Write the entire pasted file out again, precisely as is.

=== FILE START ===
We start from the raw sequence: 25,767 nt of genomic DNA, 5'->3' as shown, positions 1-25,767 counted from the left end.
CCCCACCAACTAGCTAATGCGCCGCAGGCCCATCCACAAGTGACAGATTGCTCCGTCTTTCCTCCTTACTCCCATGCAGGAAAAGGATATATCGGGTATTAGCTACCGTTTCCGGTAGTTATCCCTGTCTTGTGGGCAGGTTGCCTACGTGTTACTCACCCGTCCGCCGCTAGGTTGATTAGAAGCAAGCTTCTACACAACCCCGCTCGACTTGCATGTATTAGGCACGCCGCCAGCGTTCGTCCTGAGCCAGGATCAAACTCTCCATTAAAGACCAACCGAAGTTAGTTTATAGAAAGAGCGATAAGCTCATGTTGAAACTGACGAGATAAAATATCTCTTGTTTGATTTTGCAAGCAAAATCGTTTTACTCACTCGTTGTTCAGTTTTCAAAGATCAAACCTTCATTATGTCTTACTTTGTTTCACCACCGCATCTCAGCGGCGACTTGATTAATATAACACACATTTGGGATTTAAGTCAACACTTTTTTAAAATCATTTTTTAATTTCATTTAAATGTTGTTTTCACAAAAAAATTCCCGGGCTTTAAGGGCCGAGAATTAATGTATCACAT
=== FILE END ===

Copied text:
We start from the raw sequence: 25,767 nt of genomic DNA, 5'->3' as shown, positions 1-25,767 counted from the left end.
CCCCACCAACTAGCTAATGCGCCGCAGGCCCATCCACAAGTGACAGATTGCTCCGTCTTTCCTCCTTACTCCCATGCAGGAAAAGGATATATCGGGTATTAGCTACCGTTTCCGGTAGTTATCCCTGTCTTGTGGGCAGGTTGCCTACGTGTTACTCACCCGTCCGCCGCTAGGTTGATTAGAAGCAAGCTTCTACACAACCCCGCTCGACTTGCATGTATTAGGCACGCCGCCAGCGTTCGTCCTGAGCCAGGATCAAACTCTCCATTAAAGACCAACCGAAGTTAGTTTATAGAAAGAGCGATAAGCTCATGTTGAAACTGACGAGATAAAATATCTCTTGTTTGATTTTGCAAGCAAAATCGTTTTACTCACTCGTTGTTCAGTTTTCAAAGATCAAACCTTCATTATGTCTTACTTTGTTTCACCACCGCATCTCAGCGGCGACTTGATTAATATAACACACATTTGGGATTTAAGTCAACACTTTTTTAAAATCATTTTTTAATTTCATTTAAATGTTGTTTTCACAAAAAAATTCCCGGGCTTTAAGGGCCGAGAATTAATGTATCACAT